The tried-and-trusted keyboard and mouse remains the popular input method of choice, but touchscreens are quickly growing in popularity. This HEXUS.help guide briefly explains how touchscreens work, and why you may find yourself using a touchscreen PC in the near future.
What is a touchscreen?
For the technically inclined, touchscreens aren’t anything new – and there’s a good chance you’re already using one, or perhaps more, touchscreen devices.
For the more technically-challenged reader, here’s what you need to know: a touchscreen is a piece of hardware that allows a user to directly interact with items displayed on a screen. Interaction is generally carried out with the touch of a finger, but other objects such as a stylus are also often used.
If it all sounds familiar, it should. Touchscreens are becoming increasingly common and can today be found on a variety of devices including handheld games consoles, mobile phones, satellite navigation devices and self-service checkouts at supermarkets.
However, despite the growing popularity of touchscreen devices, one market remains largely touch-free; personal computers. On the PC, the preferred input method of choice has remained the keyboard and mouse. Despite attempts to stimulate alternative input methods – including voice control – the keyboard and mouse remain prevalent and show no signs of being replaced anytime soon.
That isn’t due to a lack of trying, mind you. Later this year – October 22nd, to be precise – Microsoft will launch Windows 7, its first operating system designed to be touch friendly throughout.
Microsoft’s former CEO, Bill Gates, once predicted that the age-old keyboard and mouse would one day be replaced by technologies such as touch and voice interaction, and his prediction may become reality with Windows 7. In recent years, Microsoft’s engineers have been focussed on “making Windows touchable”, and the Windows 7 operating system is expected by many to signal a surge in production and sales of touchscreen-equipped computers.
With a barrage of touchscreen notebooks and desktops predicted, what do you need to know about touch technology, and what should you look out for? First of all, you’ll need to know about the multiple varieties of touchscreen.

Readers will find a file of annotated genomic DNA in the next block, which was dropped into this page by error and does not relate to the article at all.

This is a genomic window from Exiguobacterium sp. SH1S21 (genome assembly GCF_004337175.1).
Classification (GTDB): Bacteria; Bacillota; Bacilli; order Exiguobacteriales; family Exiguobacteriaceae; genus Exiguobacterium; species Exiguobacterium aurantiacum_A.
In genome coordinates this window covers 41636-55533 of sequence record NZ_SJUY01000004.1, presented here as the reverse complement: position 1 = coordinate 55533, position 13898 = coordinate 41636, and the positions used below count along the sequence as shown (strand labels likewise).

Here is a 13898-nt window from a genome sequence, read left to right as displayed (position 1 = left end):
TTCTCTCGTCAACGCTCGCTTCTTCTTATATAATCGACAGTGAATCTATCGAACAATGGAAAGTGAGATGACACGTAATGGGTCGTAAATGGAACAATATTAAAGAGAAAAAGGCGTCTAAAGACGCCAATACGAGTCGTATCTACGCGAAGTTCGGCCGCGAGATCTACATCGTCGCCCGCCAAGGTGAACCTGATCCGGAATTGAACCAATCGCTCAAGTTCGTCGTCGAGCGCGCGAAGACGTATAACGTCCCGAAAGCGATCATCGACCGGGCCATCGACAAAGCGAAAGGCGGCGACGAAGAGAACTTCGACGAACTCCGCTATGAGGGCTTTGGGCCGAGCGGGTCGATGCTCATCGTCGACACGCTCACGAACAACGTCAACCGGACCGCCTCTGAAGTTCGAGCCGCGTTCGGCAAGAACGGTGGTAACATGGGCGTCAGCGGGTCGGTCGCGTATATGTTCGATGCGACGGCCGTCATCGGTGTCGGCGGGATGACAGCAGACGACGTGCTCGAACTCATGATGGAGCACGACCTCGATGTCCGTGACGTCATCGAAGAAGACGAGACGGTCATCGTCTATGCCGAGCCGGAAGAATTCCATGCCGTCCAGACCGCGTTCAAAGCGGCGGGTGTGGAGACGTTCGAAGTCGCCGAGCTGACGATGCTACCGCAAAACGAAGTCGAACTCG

Different types of touchscreen
Although all touchscreens aim to offer a similar purpose – direct interaction with items on a screen – they’re available in multiple varieties.
Today, the two most popular methods of touchscreen implementation are resistive and capacitive. We’ll explain briefly how each of them works.
A resistive touchscreen consists of several layers – two of which are electrically conductive and separated by a small gap. When powered on, an electrical current runs through the layers and when a user pushes down on the screen – with a finger, stylus or similar object – the two layers touch causing a change in the current. That change is recognised by the device and processed as an action – think of it as similar to the clicking of a mouse button.
Resistive touchscreens can support both single and multi-touch, the latter meaning multiple points of input can be recognised simultaneously.
Resistive touchscreen technology works well, is generally regarded as one of the cheaper methods of touchscreen implementation, and is consequently widely used.
A capacitive touchscreen, generally believed to offer greater accuracy and improved clarity than resistive alternatives, consists of a display coated with a transparent metal oxide. Using a small voltage applied to each corner of the coating, a uniform electric field is created and when touched with a finger, the change in the electric field is noted and processed as an action.
Capacitive touchscreens will only respond to a touch from a conductive object such as a human finger and will not work with a traditional stylus – unless, of course, the stylus itself has been produced to be conductive. As with resistive, capacitive touchscreens can support multi-touch and are today most commonly found on devices such as Apple’s iPhone (pictured right).
Given Microsoft’s desire to make touch interaction a key component of Windows 7, we expect its long line of partners to be on hand with a number of touch-capable desktop and notebook PCs to coincide with the launch of the operating system.
Showing their willingness to adopt the technology, big name manufacturers such as Dell are already offering touch-capable computers such as the Studio One 19 pictured below.
Late in 2009, we’d expect each-and-every big name manufacturer to offer a touch-capable computer of some sort.
Although the keyboard and mouse will remain crucial to everyday input, touch interaction will be seen as useful for common tasks such as browsing picture slideshows or music libraries.
The usefulness of a touchscreen on a home or office computer remains a question mark, but one thing’s for certain – we’ll soon see plenty of them.